13. Aside from fava beans, what other therapies help you with symptoms?
I do best on days when I can get out and enjoy the sunshine…PD’ers usually have a shortage of Vit D I have been told. A possitive attitude and outlook on life.
I have learned to do a lot of stretching. A few years ago, I was blessed to meet a wonderful physical therapist who worked with PD patients. One of the most important things he taught me, was that in PD you have to train yourself to be aware of your postureÂ and your movement. Before PD, your body goes through the motions of life automatically. This radically changes with PD.Â We must consciously move our bodies. For example: I was in the physical therapist’s office one day when a man & his wife came in.Â The man had PD, and was walking with his shoulders slumped over & shuffling his feet. Bill said,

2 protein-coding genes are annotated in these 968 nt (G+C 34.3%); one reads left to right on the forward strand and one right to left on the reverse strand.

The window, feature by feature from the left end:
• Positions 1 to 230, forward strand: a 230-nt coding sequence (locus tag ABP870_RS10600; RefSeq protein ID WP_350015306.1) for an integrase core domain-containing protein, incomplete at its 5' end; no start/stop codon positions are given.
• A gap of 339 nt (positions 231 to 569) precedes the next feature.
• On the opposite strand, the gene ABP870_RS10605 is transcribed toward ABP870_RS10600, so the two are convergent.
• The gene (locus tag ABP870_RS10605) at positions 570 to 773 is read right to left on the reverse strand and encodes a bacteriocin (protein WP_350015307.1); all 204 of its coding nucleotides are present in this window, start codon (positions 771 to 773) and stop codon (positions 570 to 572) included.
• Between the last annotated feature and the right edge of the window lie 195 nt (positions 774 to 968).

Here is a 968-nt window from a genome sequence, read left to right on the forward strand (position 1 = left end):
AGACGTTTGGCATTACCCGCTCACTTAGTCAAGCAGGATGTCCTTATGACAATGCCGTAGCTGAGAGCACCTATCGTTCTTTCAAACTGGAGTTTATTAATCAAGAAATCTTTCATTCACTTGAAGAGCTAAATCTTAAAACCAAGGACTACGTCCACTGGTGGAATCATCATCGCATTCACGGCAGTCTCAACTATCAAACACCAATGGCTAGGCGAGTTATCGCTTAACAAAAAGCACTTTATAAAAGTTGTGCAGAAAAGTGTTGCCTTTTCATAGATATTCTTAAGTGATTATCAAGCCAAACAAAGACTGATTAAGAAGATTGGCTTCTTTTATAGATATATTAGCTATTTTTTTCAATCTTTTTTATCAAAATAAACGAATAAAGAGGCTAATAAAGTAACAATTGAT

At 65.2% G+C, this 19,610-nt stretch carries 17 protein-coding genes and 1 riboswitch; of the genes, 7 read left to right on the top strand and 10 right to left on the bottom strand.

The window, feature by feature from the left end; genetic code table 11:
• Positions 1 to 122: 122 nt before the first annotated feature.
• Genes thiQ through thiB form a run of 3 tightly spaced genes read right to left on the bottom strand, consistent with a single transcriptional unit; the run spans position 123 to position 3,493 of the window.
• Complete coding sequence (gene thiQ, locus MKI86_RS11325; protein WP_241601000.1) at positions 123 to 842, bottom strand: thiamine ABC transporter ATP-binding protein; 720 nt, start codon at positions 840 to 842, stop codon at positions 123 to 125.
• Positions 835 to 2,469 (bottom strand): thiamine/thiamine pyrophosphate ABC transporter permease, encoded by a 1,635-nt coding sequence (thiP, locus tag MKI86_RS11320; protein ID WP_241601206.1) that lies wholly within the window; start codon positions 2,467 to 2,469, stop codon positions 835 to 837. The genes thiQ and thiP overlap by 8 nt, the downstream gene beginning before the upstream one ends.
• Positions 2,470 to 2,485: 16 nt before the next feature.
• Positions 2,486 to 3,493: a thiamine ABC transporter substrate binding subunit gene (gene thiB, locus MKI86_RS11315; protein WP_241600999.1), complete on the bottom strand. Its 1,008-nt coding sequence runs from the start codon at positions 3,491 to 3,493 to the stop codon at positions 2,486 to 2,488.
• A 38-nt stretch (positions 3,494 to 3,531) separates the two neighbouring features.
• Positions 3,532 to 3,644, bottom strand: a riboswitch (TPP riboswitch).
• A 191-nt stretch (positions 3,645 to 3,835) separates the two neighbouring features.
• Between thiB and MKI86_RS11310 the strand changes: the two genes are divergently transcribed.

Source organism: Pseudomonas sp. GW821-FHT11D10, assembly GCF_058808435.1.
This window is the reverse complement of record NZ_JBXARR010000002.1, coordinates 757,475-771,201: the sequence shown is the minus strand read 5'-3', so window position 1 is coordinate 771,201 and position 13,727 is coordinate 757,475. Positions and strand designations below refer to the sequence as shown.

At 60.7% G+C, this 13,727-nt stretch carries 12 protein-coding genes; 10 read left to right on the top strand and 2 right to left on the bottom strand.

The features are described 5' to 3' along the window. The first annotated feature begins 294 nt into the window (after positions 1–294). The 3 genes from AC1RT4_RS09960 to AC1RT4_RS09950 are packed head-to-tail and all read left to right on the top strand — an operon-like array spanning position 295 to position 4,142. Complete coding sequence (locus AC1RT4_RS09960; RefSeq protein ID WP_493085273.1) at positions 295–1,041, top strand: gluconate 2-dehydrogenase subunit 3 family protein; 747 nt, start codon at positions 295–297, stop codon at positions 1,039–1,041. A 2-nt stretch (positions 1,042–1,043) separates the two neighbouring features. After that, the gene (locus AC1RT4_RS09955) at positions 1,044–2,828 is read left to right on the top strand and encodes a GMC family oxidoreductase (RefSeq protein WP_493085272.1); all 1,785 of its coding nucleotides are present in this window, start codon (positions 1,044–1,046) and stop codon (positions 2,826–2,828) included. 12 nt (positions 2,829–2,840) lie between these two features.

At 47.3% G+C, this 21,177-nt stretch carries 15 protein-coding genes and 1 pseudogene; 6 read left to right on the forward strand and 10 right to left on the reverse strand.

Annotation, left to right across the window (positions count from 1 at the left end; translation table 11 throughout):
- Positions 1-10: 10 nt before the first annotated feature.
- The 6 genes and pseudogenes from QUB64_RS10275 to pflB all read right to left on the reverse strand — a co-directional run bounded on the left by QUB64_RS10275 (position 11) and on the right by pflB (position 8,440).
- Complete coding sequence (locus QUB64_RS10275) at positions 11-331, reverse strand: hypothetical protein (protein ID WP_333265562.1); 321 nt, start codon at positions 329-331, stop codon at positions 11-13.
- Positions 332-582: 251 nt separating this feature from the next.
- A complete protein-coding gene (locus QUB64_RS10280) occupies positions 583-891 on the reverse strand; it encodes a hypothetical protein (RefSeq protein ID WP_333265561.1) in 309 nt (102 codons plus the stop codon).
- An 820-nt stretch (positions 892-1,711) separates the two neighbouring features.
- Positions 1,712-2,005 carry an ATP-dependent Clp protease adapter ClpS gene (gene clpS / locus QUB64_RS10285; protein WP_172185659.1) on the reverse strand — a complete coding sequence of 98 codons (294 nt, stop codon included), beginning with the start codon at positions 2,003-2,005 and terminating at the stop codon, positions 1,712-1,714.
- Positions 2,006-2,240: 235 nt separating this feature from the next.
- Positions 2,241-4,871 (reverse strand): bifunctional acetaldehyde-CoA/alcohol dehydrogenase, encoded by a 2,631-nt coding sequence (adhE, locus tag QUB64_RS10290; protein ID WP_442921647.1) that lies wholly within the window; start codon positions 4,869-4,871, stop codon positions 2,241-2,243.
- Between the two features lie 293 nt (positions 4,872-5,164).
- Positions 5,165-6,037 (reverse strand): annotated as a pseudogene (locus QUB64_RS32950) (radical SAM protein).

“I want you to stand up straight, and walk forward, picking up your knees.”
The man did.Â I was amazed.Â The wife said,
“Why doesn’t he do that at home?”
The answer was, “Because he doesn’t think about it!”
That stirred alot of “thinking in me”.Â I was already struggling with neck problems, forward head position and slumped shoulders and slight balance issues.Â I was determined to have good postureÂ and started working on stretches & exercises . It was alot of hard work, but , as time went on, I started to see & feel noticeable improvement. Since then, with PD symptoms showing up…I realize how invaluable all that hard work was.